I finally made my way to the theater to see Lincoln, Steven Spielberg’s latest Oscar-quality drama. There were a lot of shining moments in a very solid film. Daniel Day-Lewis in the title role, a humongous and impressive cast, and a stirring finale all come to mind. But for most of the film’s running time, I couldn’t shake the thought- what would other directors have done with a historical drama about Abraham Lincoln?
I imagine Stone’s version would be titled, simply, ABE. It would be peppered with grainy, sepia-toned flashbacks to Lincoln’s childhood, as well as his courtship and early marriage to Mary Todd Lincoln. Like Spielberg’s version, ample time would have been given to Lincoln’s push to attain the votes to pass the thirteenth amendment. Unlike Spielberg’s, Stone’s version would feature strong implications that the votes were attained through illegal means.
It goes without saying that Anderson’s Lincoln would feature Bill Murray in the title role. Jason Schwartzmann would sub in for David Strathairn as William Seward, Anjelica Huston would play Mary Todd Lincoln, and Kumar Pallana would take on Thaddeus Stevens. The entire film would be told through the eyes of Tad Lincoln, who would band together with an unruly group of classmates to create havoc during the intense debate scenes before overtaking the White House. Their precocious determination would lead father Abe to ultimately view his children in a different, more favorable light.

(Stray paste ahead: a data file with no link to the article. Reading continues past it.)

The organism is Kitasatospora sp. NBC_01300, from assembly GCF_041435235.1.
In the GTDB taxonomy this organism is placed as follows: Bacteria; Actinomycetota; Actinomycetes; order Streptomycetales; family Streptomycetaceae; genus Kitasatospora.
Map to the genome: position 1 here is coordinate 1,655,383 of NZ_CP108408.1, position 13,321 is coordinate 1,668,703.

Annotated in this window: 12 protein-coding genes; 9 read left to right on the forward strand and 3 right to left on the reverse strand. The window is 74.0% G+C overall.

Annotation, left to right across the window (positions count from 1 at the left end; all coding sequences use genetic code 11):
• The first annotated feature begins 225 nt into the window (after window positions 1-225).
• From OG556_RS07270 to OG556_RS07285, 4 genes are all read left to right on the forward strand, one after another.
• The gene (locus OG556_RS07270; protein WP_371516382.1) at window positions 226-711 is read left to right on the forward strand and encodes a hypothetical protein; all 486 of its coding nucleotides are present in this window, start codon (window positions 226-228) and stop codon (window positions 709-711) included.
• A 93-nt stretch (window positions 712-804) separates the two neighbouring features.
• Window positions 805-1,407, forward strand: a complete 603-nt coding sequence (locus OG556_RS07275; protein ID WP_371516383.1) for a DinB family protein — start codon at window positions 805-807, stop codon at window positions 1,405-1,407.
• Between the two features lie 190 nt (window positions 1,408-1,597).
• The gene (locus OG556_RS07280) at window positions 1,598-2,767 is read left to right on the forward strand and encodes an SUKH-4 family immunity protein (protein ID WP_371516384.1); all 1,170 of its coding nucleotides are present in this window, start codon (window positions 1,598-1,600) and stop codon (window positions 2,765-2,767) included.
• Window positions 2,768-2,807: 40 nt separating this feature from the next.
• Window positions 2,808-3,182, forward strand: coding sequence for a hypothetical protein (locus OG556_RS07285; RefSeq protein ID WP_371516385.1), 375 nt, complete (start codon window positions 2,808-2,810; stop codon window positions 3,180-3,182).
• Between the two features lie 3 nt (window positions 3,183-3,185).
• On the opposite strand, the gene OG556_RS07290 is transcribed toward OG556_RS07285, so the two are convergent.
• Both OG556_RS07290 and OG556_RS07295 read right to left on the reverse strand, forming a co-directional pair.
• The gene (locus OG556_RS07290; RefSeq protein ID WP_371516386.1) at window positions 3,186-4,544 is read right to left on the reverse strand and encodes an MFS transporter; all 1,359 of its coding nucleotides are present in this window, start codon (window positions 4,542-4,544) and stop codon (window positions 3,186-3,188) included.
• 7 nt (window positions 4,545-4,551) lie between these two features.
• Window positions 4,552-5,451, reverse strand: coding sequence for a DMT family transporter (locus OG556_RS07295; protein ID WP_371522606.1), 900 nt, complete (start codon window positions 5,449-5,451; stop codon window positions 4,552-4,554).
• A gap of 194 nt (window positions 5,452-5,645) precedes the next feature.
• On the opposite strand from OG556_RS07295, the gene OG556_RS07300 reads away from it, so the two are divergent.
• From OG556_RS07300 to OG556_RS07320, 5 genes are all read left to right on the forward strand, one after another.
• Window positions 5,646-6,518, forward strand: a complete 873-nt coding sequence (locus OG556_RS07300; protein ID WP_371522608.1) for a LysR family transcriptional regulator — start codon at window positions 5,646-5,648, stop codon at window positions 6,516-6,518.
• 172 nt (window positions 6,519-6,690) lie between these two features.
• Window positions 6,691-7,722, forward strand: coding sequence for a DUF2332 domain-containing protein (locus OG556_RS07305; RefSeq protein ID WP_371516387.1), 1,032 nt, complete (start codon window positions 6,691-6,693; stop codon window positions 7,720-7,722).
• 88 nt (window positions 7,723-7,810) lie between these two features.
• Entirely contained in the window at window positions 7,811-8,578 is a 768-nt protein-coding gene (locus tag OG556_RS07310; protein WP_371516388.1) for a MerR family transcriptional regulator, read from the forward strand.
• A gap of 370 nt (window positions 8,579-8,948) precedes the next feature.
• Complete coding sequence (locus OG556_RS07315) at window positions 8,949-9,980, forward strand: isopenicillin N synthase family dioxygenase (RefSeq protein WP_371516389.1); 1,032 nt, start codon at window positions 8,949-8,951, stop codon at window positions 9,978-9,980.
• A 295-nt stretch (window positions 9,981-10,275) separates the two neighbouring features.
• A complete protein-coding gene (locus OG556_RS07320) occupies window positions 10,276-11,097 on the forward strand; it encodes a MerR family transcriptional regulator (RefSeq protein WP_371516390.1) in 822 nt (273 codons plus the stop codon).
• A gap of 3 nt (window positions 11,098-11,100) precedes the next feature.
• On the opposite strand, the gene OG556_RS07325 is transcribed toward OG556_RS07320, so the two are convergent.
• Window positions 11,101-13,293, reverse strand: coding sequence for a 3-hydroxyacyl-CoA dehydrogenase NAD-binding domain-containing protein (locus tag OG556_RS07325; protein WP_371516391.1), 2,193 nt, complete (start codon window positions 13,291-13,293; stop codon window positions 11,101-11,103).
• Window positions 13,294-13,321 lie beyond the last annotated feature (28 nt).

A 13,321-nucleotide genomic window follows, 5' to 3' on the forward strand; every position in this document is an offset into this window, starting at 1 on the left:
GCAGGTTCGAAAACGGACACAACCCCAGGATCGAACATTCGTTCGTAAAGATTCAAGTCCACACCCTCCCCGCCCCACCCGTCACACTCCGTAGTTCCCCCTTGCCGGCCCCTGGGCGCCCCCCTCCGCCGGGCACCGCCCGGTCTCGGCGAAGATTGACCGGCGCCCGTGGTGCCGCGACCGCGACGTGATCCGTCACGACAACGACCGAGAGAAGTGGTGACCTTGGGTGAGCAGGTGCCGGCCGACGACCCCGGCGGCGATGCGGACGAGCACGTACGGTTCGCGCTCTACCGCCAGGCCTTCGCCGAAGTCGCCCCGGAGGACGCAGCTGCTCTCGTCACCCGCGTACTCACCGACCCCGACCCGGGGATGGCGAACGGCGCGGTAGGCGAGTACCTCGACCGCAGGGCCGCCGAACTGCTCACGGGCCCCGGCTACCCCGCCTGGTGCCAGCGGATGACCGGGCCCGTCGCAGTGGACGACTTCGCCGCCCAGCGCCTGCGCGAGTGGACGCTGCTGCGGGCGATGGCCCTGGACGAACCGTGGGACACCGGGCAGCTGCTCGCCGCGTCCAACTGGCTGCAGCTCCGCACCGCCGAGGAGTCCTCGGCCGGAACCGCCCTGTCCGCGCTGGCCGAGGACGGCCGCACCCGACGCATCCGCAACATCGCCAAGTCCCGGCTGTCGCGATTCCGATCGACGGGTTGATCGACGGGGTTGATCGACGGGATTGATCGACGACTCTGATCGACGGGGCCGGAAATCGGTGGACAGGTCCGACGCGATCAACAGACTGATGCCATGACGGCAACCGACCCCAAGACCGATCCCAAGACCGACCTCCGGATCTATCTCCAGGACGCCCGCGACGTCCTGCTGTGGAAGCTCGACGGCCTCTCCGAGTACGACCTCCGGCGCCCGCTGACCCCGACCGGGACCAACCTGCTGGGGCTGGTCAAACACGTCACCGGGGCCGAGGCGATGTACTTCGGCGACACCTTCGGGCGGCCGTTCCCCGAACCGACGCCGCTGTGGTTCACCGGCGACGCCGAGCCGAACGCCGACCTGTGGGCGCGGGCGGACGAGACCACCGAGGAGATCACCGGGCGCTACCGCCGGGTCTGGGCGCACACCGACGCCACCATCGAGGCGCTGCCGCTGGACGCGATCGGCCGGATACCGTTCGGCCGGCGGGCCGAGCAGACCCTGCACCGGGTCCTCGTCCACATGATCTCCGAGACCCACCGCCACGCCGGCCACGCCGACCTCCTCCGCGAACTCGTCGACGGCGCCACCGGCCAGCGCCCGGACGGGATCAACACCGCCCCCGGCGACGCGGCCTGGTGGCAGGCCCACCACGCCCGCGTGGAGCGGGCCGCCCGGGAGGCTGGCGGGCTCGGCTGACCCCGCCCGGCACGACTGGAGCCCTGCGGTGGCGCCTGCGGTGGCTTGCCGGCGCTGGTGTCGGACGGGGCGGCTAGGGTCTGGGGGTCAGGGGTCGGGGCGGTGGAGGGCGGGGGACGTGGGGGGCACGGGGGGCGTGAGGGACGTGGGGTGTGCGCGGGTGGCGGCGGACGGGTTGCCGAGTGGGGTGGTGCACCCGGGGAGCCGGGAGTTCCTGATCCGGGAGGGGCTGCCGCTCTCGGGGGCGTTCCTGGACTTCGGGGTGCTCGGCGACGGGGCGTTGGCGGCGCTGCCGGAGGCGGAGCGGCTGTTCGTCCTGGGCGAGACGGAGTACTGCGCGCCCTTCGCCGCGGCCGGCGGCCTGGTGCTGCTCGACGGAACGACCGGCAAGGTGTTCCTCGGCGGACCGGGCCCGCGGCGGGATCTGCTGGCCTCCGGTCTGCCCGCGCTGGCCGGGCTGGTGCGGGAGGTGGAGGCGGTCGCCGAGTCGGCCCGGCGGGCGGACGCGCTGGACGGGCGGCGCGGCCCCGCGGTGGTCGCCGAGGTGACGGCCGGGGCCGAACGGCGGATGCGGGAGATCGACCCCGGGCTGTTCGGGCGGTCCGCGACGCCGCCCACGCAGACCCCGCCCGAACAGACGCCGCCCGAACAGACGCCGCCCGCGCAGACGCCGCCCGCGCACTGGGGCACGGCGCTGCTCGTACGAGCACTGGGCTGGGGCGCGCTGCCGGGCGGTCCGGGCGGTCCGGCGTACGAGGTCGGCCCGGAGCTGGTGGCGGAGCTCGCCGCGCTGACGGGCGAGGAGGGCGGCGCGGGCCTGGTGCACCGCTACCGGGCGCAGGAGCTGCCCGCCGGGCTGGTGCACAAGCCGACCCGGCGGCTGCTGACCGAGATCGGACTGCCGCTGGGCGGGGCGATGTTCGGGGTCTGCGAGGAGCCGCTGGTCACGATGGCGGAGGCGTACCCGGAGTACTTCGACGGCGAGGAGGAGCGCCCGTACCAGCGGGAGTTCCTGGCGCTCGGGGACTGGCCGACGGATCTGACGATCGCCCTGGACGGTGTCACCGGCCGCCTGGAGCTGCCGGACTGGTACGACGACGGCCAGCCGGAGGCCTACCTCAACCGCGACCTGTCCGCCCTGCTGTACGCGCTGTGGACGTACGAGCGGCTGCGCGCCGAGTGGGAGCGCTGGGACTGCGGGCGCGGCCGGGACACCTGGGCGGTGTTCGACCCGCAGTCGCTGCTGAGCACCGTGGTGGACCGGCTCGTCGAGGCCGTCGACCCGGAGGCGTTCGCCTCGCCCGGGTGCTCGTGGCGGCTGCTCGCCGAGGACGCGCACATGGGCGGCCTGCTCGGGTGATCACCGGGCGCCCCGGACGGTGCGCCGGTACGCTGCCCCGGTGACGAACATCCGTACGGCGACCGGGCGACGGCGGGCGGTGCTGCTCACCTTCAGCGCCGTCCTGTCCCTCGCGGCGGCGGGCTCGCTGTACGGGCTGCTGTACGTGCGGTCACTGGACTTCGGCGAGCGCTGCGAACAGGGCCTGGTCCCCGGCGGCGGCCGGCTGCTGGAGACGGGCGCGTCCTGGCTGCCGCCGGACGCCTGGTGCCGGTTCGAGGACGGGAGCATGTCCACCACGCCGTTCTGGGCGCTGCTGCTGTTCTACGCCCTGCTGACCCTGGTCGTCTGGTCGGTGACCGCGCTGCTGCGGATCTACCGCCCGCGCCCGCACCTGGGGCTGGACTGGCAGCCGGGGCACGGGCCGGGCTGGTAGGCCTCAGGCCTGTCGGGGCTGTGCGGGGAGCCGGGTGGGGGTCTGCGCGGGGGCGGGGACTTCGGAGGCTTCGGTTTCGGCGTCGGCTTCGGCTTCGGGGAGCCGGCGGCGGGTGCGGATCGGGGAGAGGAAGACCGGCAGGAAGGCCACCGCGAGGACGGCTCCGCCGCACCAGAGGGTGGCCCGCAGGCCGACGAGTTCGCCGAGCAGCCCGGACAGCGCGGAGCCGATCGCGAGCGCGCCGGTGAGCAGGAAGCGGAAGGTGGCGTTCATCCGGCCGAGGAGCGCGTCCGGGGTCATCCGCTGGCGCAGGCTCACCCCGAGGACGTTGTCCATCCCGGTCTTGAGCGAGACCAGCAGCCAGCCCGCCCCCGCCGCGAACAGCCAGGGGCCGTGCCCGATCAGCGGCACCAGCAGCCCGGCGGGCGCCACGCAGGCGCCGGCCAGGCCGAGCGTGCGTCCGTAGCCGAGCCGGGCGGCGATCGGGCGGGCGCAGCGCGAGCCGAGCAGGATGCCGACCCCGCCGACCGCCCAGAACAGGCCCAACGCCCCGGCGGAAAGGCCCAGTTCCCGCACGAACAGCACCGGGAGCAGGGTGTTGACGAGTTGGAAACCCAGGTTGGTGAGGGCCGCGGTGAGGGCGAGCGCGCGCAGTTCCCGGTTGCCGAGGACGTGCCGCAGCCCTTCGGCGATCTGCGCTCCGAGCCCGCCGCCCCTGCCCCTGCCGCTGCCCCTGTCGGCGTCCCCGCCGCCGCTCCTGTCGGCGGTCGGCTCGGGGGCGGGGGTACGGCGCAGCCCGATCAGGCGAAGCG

The Bergman vision of Lincoln, titled Abrahåm Lincøln, would undoubtedly focus on the troubled marriage of Abraham and Mary Todd Lincoln. The Civil War would function as a metaphor for Lincoln’s very own house divided against itself. At some point, Lincoln would fall ill, leading to an intense three-minute nightmare sequence amid his fever.
Park’s vision for a Lincoln biopic begins with an artful scene depicting Lincoln’s assassination, in front of Tad, at the hands of John Wilkes Booth. The film then flashes forward to 1870. Tad is now a teenager, stricken with tuburculosis. He is beloved as the orphaned child of a national hero, but his illness echoes his lust for vengeance, rotting him away from the inside. Before his illness advances too far, he concocts and then executes an elaborate, disturbing plot against the remaining members of John Wilkes Booth’s family.
Aronofsky’s Lincoln biopic would first establish the pressure Lincoln was under. It would begin with Willie’s death in 1862. War stress would build. The president would slowly but surely start to develop cracks in his psyche, illustrated in daydream sequences punctuated by a vibrating camera interlaced with actual events, such as the Gettysburg Address. Lincoln’s mental world would slowly crumble all around him before emerging, if only momentarily, during the finale for the end of the war and an abrupt ending at Ford’s Theater.
Ninety minutes of Civil War battlefield footage featuring liberal doses of close-ups on scavenging dogs, nesting birds, busy squirrels, and earthworms.
The Cameron twist on the Lincoln biopic would present the title character as a gung-ho all-American hero. His deep, profound love for Mary Todd Lincoln would drive the film, while the war and the thirteenth amendment would take a back seat… until, of course, it’s time for elaborate 3D Civil War battlefield explosions, of which there will be many.
Oh wait… we’ve already seen what Burton and his collaborators would do with a Lincoln biopic.